A.R.T.S. for evaluation; a five-phase template for treatment

Total Body Balancing incorporates a user-friendly yet comprehensive evaluation process based in the principle known as A.R.T.S., which stands for asymmetry, range of motion, tension tests and special tests. Its effectiveness comes from the ability it provides therapists to evaluate and monitor change prior to and during the treatment process. Here is how it works:

Asymmetry. A healthy body is a body aligned with gravity. TBB teaches you tools to use to evaluate asymmetry in the body, whether it be through posture, tissue tension or range of motion.

Range of Motion. This aspect of the evaluation teaches you how to evaluate range of motion of the spine, ribcage, and upper and lower extremities, and to determine patterns of resistance and limitation.

Tension Tests. Healthy tissue feels soft, supple and has a springy end feel. If the sensation is hard and restrictive, this is an indication that somatic dysfunction is present.

Special Tests. The quick, yet concise evaluation taught within Total Body Balancing utilizes orthopedic testing to confirm previous findings. These findings paint a picture of the overall pattern of tension and body armoring that is representative of the stress that the patient is carrying, be that physical, mental, emotional, or a combination of all three.

Your evaluation will help not only to determine your focus within the treatment sequence, but it also will help patients to see where they are holding tension.

Following evaluation, a typical balance starts in supine position and works from the base upward using gentle, rhythmical oscillatory movements. Oscillation is an inherent motion in the body, and it works to balance sympathetic and parasympathetic activity while increasing circulation of arterial, venous, lymphatic and axoplasmic flow. The calming of the nervous system aids in decreasing pain and improving mental and emotional outlook. In the supine position we also address the bowstring, which is the influence of the ribcage and the organ system above and below the diaphragm on the spine.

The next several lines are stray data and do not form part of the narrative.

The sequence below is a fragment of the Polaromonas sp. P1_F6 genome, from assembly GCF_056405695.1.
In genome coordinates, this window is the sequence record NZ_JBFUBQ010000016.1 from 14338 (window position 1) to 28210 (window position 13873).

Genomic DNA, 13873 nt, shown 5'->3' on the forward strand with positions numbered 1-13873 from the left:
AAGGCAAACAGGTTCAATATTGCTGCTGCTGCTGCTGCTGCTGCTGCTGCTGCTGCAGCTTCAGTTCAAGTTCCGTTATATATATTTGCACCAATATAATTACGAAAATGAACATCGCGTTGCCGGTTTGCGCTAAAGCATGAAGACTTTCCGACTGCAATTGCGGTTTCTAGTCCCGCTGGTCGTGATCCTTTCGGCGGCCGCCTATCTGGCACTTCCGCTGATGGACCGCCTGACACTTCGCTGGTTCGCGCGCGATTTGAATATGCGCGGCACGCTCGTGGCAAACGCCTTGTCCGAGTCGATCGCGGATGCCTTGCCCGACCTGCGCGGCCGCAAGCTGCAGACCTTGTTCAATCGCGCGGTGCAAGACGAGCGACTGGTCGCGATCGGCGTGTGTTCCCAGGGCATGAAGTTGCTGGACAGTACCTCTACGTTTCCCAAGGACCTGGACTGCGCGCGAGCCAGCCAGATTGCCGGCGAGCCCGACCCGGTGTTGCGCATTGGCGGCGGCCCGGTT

Once tension patterns have been addressed in supine position, the treatment continues with positioning in prone. During this phase the pelvis is further mobilized. This is followed by rhythmical release of the entire spine and shoulder girdle, which is now made easier after the release of the bowstring from the supine position. Oscillation performed in prone position serves to further increase organ motility.

The third, fourth and fifth stages are performed in side-lie and seated positions. Re-evaluation is an important final step to mark progression and change of the A.R.T.S.

Applying the TBB template allows you to work with multiple systems simultaneously. It also gives you a foundation into which you can incorporate more specific techniques that you may have at your disposal. TBB provides you with a starting point to help you determine when to incorporate these tools as well as an end point to allow you to integrate any releases that may have occurred during the treatment. Of the many modalities that I have to offer my clients, I find Total Body Balancing to be an invaluable approach to holistic treatment, balance and integration.

For more information regarding Total Body Balancing, how it can benefit your patients, and training seminars, please go to

Last revised: June 18, 2013
by Dr. Kerry D’Ambrogio, D.O.M., A.P., P.T., D.O.-M.T.P.